It’s the birthday of poet Robert Bridges (books by this author), born in Walmer, England (1844). He wanted to be a poet from the time he was young, but he decided that the sensible thing to do was to become a doctor and work at that until he was 40, and then spend his retirement writing. He wrote detailed reports of his daily life as a doctor, including an account of trying to listen to internal organs despite the noise of the street outside. He wrote: “No description could do justice to the strange hubbub in which auscultation had to be carried on. The rattle of carts in the street, the hum of voices inside, the slamming of doors, the noise of people walking about, the coughings of all kinds, the crying of babies, the scraping of impatient feet, the stamping of cold ones, the chinking of the bottles and zinc tickets, and, after eleven o’clock, the hammering, sawing, and tinkering of the carpenters and blacksmiths who came not unfrequently at that hour to set things generally to rights.”
Bridges kept up a lifelong correspondence with a friend from college, the poet Gerard Manley Hopkins. Hopkins’s poetry might never have been remembered, since he published very little of it, except that Hopkins had sent Bridges many of his poems. It was after Hopkins’s death that Bridges began to publish Hopkins’s poetry. In 1918, Bridges edited the first Collected Poems of Gerard Manley Hopkins. It wasn’t until 1930, when a second edition of Hopkins’s poems was published, that people began to recognize that he was one of the greatest poets of his generation.
It’s the birthday of the most popular talk show host in American history, Johnny Carson, born in Corning, Iowa (1925). He was the son of a utility company lineman, and he grew up an extremely shy boy. But when he was 12 years old, he happened to read a how-to book about magic tricks and he became obsessed. He later said that it was the discovery of magic that helped him relate to people. He sent away for a mail-order magic kit and began following his family members around the house, asking them to pick a card. He performed publicly for the first time when he was 14, at the local rotary club. His mother sewed him a cape embroidered with his name, “The Great Carsoni.”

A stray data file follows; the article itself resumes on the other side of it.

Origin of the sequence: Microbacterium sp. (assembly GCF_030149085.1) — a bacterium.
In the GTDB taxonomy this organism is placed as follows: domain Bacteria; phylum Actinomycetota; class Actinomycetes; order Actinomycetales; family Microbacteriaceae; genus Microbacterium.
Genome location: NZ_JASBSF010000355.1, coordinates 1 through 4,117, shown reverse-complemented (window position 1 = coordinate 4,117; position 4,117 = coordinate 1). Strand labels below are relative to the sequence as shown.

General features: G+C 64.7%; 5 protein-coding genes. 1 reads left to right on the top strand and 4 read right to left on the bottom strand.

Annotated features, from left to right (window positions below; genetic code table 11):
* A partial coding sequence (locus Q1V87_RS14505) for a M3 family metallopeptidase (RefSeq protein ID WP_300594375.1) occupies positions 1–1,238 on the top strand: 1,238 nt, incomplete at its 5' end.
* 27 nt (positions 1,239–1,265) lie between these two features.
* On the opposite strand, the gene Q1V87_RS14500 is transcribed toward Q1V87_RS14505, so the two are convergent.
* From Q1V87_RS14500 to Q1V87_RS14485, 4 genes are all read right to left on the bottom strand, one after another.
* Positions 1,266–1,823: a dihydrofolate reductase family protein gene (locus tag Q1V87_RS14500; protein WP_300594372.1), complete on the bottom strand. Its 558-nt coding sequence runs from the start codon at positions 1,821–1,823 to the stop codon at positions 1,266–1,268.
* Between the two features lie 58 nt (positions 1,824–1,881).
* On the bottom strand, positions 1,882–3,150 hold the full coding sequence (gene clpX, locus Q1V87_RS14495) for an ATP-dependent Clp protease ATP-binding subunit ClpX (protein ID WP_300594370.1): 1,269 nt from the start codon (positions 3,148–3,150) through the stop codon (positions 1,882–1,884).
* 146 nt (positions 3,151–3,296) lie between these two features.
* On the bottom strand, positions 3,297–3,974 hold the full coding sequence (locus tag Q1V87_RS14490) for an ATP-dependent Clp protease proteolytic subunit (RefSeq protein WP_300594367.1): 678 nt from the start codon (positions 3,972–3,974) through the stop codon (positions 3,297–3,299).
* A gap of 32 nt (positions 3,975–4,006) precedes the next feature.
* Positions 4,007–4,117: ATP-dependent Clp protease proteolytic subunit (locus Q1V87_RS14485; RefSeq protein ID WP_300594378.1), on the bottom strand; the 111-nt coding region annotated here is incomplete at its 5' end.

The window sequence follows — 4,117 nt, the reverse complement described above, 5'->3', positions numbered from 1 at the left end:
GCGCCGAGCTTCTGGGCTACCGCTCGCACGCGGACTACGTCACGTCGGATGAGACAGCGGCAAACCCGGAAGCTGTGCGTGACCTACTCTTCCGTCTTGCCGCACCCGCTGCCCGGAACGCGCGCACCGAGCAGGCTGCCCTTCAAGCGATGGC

He went on performing magic at local parties and clubs, and when he was in the Navy during World War II, he was chosen to assist Orson Welles in a magic performance for the troops. Welles sawed his wife, Rita Hayworth, in half onstage, and Carson later said it was one of the high points of his life.
He studied speech and drama at the University of Nebraska and it was there that he got interested in comedy. His senior thesis was titled, “How to Write Comedy Jokes.” He worked for years in radio and on small-time TV shows, including a game show called Who Do You Trust? But his big break came when he took over hosting The Tonight Show from Jack Parr in 1962. At the time, nighttime talk shows were a mixture of intellectual discussion, controversy, and comedy. What made Johnny Carson unique was that he retained the talk show format of interviewing guests, including scientists and writers, but he turned everything into a joke.
Carson’s show also became the premier venue for new stand-up comedians. Getting booked on The Tonight Show was considered the biggest break a comedian could get, and if Carson invited a comedian to sit down after the routine, it was a sign that the comedian had made it.
By the mid-1970s, more than 15 million people were watching The Tonight Show every night before they went to bed. Carson hosted the show for 30 years, which was two-thirds of the time that national TV has existed. He retired from the show after having taped 4,531 shows, and almost never appeared in public again. One of his few TV appearances after his retirement was a one-minute spot on David Letterman’s show, during which Carson remained completely silent. He died in 2005.